On  12  May  1976,  at  a  press  conference  at  Sakharov’s  apartment,  the  establishment of  the  Moscow Group of Assistance  in Implementation of Helsinki Accords, soon to be known as the Moscow Helsinki Group (MHG),  was  announced. Led by Yuri Orlov, who brought forward the  idea of  public monitoring of compliance with the Helsinki Act, the MHG would  go  on  to  spark  an  international movement. [2]  The  founders  of  the  movement  ended  up  in  prison  or  in  exile,  but Helsinki   groups   and   committees   were formed  in  other  countries  –  first  in  former  Soviet  republics  and  then  in  Western states. The US Helsinki Watch group, founded  with  the  participation  of  Lyudmila  Alexeyeva,  an  exiled  member  of  the original  MHG,  would  later  become  Human Rights Watch.

An  attempt to bridge  the  divisions  in Europe  following  the  fall  of  the  Berlin Wall  led  to  another  wave  of  the  Helsinki movement called  the Helsinki  Citizens’ Assembly (HCA). The HCA was a forum where civil society groups from both East and   West could exchange experiences, discuss common concerns,  and  formulate joint strategies. [3] The driving force behind the movement was solidarity among intellectuals from East and West who sought to assist civil society initiatives in difficult spaces. The movement saw the formation of groups in countries such as Armenia, Azerbaijan, Turkey, Moldova, and the Yugoslav successor states, some of which would become areas of frozen or open conflict. The HCA mainly worked on peace issues and people-to-people diplomacy, but some groups took up HR advocacy, becoming vocal participants in national HR communities in countries such as Armenia and Turkey. However, the movement subsided at the beginning of the twenty-first century.

As states from the former socialist block increasingly joined other European organizations, most HR groups shifted their attention to either the EU or the Council of Europe. The EU leveraged great financial and political power, and the European Court of Human Rights (ECtHR) soon became one of the most effective international judicial mechanisms for addressing HR violations. Engagement with these organizations was the preferred option as it seemed more likely to lead to long-lasting democratic change. As a result, many Helsinki committees departed in their own directions, providing expertise at the national level, focusing on litigation (primarily at the ECtHR), or working towards reform that would bring countries closer to EU membership. Others focused on conflict resolution and reconciliation in the Balkans and in the post-Soviet space.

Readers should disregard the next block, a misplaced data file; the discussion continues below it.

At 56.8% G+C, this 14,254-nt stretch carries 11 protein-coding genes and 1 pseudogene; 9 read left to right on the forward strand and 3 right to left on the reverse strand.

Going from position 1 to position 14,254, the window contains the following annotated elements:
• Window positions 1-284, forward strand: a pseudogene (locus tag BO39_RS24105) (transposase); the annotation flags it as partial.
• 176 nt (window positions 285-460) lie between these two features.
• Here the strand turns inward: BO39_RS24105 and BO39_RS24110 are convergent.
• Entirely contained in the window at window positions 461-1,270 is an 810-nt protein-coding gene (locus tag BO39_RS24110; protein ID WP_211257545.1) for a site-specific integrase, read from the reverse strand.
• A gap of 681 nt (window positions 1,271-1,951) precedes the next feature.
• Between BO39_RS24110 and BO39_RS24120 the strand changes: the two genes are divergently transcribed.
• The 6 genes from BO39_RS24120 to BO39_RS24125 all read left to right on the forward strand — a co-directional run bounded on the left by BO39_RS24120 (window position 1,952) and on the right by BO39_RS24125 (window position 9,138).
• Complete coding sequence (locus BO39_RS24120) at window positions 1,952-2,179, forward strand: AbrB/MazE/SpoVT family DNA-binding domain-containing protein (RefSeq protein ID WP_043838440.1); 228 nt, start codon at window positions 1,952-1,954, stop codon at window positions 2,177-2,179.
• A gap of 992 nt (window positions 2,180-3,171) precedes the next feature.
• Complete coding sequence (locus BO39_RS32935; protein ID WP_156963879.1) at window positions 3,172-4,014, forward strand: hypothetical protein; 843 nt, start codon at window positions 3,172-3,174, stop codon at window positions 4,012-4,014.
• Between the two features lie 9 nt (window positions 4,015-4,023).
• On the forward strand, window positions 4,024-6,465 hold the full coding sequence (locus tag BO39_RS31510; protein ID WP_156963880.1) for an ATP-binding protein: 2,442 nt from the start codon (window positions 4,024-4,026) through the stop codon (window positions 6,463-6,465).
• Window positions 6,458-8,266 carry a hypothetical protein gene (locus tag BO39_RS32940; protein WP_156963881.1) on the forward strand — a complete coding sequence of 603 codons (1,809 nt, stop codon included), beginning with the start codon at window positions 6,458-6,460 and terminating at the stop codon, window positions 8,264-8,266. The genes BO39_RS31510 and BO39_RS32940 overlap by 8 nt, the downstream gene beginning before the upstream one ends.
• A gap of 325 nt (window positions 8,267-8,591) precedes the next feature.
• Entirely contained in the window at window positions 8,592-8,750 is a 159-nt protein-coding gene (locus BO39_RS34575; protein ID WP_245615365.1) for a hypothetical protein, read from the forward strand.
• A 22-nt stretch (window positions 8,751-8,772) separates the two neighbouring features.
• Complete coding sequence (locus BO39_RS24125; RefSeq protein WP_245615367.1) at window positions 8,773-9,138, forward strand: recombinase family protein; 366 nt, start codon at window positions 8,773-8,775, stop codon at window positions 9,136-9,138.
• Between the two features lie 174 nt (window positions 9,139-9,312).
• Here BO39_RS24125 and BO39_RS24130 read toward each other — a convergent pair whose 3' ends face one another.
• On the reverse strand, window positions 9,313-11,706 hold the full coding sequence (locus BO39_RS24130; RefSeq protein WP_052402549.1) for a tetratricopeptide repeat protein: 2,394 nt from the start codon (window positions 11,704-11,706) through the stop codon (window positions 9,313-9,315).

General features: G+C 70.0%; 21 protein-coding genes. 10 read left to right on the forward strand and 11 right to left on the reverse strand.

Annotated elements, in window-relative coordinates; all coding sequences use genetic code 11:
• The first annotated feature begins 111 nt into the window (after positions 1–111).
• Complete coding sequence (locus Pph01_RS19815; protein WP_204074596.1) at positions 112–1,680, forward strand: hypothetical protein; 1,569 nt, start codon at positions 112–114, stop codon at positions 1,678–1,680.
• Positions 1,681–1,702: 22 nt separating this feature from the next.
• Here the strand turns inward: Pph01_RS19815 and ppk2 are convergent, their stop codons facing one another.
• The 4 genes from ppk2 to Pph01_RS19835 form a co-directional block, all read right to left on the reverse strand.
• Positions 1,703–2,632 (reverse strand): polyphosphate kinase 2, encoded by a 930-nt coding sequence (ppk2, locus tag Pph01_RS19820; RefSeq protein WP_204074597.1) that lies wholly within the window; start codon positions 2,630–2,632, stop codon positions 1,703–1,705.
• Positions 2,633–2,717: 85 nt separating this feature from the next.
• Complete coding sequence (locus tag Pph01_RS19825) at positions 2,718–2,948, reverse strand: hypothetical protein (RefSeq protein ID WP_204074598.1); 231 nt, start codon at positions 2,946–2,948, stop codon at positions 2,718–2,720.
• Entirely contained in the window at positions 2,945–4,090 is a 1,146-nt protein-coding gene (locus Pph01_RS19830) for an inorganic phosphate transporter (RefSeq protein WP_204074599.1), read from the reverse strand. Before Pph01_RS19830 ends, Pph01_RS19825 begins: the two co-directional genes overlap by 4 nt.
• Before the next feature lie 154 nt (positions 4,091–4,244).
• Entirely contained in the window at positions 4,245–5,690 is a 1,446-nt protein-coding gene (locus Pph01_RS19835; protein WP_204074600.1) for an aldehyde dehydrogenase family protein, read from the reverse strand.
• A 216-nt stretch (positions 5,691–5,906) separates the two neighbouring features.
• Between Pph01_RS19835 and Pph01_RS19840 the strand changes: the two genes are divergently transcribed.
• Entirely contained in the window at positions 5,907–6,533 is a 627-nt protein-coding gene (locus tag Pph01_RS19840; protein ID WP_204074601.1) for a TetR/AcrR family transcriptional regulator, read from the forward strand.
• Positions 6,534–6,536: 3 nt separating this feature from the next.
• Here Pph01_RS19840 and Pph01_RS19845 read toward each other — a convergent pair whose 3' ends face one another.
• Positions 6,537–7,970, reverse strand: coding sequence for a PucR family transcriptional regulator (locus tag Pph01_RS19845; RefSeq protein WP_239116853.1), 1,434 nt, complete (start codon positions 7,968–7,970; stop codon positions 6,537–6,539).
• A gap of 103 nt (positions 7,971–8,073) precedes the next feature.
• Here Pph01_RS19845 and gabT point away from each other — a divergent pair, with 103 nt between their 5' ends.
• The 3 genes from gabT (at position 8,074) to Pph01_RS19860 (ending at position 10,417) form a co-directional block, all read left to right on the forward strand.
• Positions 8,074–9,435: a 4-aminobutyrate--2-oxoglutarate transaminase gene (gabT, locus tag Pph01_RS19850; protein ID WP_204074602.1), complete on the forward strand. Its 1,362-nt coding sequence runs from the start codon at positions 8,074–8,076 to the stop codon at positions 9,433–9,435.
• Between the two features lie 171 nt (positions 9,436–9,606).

Although most kept the HCA name,many groups lost contact with othercommittees. Some met periodically, butcommon campaigns became rare. In thelate 1990s, the International HelsinkiFederation, established in 1982 in solidar-ity with Soviet dissidents, found itselfcompeting for funds with local groupsand focusing much more on its ownorganizational support than on its mis-sion. [4] Its Vienna-based secretariat filed forbankruptcy in 2008 following a scandalinvolving the misappropriation of fundsby its financial manager. [5]

An effort to revive cooperation ledto the launch of the Civic Solidarity Platform in 2010. The Platform has 100 member organizations and serves the important functions of coordinating different groups (including through joint monitoring and solidarity missions), encouraging the formulation of statements on emerging issues, and general coordination with international bodies. Despite its initial promise, however, it has fallen victim to the same shortcomings as other large international NGOs – dependence on bilateral funding, Western domination, ineffective decision-making structures, and expertise-driven legitimacy as opposed to constituency legitimacy. The participation of most groups has been limited to attending the annual meeting and signing public statements.

The international reaction to HR crises has lacked impact, mostly limiting itself to symbolic gestures and the voicing of concern. There is therefore a need to reform and strengthen HR movements so as to overcome the dangers of authoritarianism, nationalism, and isolationism. As Lyudmila Alexeyeva urged the MHG partners at the annual HR conference just prior to her death in 2018: